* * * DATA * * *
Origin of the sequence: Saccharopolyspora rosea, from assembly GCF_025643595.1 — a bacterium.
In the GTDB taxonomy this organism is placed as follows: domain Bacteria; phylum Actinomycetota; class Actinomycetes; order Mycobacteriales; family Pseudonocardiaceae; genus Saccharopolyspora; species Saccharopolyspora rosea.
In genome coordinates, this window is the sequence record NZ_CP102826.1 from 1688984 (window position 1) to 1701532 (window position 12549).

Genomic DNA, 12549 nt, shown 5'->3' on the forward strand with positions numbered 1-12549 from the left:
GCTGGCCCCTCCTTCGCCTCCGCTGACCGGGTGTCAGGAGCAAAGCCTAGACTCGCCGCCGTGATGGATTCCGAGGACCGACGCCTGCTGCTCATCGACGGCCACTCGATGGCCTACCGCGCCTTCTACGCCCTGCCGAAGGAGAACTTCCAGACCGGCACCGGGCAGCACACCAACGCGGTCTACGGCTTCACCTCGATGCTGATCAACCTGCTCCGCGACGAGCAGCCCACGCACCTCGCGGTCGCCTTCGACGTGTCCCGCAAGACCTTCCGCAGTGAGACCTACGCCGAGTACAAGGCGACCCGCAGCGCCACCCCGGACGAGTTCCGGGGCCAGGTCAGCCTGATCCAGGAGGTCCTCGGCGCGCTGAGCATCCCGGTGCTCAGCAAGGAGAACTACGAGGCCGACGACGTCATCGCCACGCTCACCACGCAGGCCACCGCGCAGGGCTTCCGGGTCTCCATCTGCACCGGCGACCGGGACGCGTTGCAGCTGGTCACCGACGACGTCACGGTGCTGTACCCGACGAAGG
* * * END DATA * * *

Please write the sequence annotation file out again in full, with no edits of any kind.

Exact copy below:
Origin of the sequence: Saccharopolyspora rosea, from assembly GCF_025643595.1 — a bacterium.
In the GTDB taxonomy this organism is placed as follows: domain Bacteria; phylum Actinomycetota; class Actinomycetes; order Mycobacteriales; family Pseudonocardiaceae; genus Saccharopolyspora; species Saccharopolyspora rosea.
In genome coordinates, this window is the sequence record NZ_CP102826.1 from 1688984 (window position 1) to 1701532 (window position 12549).

Genomic DNA, 12549 nt, shown 5'->3' on the forward strand with positions numbered 1-12549 from the left:
GCTGGCCCCTCCTTCGCCTCCGCTGACCGGGTGTCAGGAGCAAAGCCTAGACTCGCCGCCGTGATGGATTCCGAGGACCGACGCCTGCTGCTCATCGACGGCCACTCGATGGCCTACCGCGCCTTCTACGCCCTGCCGAAGGAGAACTTCCAGACCGGCACCGGGCAGCACACCAACGCGGTCTACGGCTTCACCTCGATGCTGATCAACCTGCTCCGCGACGAGCAGCCCACGCACCTCGCGGTCGCCTTCGACGTGTCCCGCAAGACCTTCCGCAGTGAGACCTACGCCGAGTACAAGGCGACCCGCAGCGCCACCCCGGACGAGTTCCGGGGCCAGGTCAGCCTGATCCAGGAGGTCCTCGGCGCGCTGAGCATCCCGGTGCTCAGCAAGGAGAACTACGAGGCCGACGACGTCATCGCCACGCTCACCACGCAGGCCACCGCGCAGGGCTTCCGGGTCTCCATCTGCACCGGCGACCGGGACGCGTTGCAGCTGGTCACCGACGACGTCACGGTGCTGTACCCGACGAAGG